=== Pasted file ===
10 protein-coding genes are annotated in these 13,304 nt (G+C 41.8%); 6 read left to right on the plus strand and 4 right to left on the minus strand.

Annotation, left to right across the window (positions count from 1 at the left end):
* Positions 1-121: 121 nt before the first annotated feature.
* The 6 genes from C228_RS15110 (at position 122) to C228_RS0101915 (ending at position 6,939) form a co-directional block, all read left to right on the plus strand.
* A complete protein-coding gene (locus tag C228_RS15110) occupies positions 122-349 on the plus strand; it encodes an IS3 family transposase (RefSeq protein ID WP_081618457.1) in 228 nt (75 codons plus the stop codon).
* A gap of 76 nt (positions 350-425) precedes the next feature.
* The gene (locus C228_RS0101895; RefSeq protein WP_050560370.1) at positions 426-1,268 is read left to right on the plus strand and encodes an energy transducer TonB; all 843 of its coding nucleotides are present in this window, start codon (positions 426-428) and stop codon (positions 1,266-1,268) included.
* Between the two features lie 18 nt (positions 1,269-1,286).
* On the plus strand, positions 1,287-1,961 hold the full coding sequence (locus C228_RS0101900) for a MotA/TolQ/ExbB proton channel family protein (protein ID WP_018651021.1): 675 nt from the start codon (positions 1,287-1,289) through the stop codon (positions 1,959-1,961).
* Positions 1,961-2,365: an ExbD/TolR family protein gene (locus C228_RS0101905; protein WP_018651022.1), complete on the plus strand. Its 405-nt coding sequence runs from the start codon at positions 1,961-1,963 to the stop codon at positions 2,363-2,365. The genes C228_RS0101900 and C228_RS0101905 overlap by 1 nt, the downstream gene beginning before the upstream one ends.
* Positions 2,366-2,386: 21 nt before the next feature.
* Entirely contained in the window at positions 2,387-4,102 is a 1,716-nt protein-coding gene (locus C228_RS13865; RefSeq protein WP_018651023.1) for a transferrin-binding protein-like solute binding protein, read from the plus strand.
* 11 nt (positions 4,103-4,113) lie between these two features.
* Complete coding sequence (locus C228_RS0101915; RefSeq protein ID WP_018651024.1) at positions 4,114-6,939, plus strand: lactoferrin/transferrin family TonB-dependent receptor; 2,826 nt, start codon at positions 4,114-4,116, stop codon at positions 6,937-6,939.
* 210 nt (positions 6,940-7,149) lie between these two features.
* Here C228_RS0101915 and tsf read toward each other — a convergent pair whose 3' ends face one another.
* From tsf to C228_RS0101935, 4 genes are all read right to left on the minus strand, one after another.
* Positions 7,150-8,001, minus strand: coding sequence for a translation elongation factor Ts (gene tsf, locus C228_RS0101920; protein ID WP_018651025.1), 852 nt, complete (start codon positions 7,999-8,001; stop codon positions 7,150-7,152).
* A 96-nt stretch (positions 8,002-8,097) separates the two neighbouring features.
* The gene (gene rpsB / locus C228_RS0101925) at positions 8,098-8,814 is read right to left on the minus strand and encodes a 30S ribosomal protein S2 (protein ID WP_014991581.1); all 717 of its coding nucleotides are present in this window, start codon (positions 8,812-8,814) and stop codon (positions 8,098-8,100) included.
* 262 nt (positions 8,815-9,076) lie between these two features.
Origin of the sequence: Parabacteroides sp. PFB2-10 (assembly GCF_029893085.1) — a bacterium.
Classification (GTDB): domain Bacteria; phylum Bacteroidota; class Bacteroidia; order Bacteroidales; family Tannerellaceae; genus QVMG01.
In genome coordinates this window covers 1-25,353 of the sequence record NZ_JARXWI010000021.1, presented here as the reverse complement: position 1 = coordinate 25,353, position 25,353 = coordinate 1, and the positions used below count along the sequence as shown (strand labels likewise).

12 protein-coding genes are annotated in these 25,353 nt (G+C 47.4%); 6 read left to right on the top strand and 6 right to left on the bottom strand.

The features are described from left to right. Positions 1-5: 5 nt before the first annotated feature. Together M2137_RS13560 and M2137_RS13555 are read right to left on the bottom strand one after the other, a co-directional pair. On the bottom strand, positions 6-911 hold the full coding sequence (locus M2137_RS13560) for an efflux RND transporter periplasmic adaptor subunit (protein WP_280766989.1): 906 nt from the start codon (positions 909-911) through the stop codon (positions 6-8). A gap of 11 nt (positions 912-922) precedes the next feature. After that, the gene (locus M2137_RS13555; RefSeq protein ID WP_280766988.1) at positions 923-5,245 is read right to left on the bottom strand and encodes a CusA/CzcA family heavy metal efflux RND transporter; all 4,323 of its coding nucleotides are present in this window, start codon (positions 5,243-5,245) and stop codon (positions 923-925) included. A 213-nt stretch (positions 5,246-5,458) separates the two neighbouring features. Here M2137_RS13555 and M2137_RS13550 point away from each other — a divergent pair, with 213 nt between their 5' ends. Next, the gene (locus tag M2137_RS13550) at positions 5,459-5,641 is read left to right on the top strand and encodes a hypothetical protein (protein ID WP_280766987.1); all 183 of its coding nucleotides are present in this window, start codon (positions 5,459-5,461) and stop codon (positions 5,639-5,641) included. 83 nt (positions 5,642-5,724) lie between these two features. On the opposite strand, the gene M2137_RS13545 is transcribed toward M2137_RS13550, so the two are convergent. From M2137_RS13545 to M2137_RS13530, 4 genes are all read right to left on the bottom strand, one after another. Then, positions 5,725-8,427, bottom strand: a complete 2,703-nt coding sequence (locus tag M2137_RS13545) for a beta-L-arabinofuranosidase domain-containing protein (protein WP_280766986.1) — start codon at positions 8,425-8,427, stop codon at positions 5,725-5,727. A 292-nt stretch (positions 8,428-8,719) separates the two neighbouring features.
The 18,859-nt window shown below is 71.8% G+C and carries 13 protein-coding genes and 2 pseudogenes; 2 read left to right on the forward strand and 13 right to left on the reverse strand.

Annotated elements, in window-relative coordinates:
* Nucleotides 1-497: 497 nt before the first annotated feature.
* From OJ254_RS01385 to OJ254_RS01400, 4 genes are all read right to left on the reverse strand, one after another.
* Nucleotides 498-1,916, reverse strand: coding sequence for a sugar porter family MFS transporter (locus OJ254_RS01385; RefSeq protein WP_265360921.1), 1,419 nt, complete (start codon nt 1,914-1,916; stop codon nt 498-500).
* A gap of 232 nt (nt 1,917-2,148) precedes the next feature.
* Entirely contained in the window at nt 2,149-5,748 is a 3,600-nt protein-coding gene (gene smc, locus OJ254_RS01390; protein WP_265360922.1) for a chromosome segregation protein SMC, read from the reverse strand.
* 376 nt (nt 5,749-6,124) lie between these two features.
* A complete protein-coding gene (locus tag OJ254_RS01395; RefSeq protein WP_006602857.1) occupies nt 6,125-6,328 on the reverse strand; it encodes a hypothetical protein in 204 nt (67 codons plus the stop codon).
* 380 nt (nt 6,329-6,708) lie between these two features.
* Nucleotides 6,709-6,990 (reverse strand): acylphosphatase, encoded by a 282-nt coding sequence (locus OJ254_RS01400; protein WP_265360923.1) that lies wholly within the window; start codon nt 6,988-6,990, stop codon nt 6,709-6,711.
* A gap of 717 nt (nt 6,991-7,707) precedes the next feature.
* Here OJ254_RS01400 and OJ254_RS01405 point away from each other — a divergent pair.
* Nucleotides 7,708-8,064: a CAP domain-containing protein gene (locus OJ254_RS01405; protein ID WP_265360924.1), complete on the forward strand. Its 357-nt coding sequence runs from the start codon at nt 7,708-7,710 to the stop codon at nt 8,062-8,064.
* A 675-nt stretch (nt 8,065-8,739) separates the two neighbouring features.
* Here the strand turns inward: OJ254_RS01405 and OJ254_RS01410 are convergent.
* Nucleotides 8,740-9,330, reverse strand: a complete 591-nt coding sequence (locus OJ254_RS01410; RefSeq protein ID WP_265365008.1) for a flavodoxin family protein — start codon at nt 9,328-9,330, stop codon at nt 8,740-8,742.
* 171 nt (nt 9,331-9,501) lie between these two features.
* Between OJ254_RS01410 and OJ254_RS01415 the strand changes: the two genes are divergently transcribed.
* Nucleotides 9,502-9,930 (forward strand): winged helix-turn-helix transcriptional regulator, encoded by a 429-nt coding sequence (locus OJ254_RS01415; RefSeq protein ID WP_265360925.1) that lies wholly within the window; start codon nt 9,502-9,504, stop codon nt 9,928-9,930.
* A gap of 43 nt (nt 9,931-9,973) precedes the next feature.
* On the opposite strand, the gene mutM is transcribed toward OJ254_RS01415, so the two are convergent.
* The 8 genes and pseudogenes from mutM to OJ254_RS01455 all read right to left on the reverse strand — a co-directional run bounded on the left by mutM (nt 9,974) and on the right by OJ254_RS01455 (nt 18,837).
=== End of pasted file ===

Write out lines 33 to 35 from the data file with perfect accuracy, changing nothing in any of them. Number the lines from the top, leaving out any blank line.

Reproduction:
* Entirely contained in the window at nt 2,149-5,748 is a 3,600-nt protein-coding gene (gene smc, locus OJ254_RS01390; protein WP_265360922.1) for a chromosome segregation protein SMC, read from the reverse strand.
* 376 nt (nt 5,749-6,124) lie between these two features.
* A complete protein-coding gene (locus tag OJ254_RS01395; RefSeq protein WP_006602857.1) occupies nt 6,125-6,328 on the reverse strand; it encodes a hypothetical protein in 204 nt (67 codons plus the stop codon).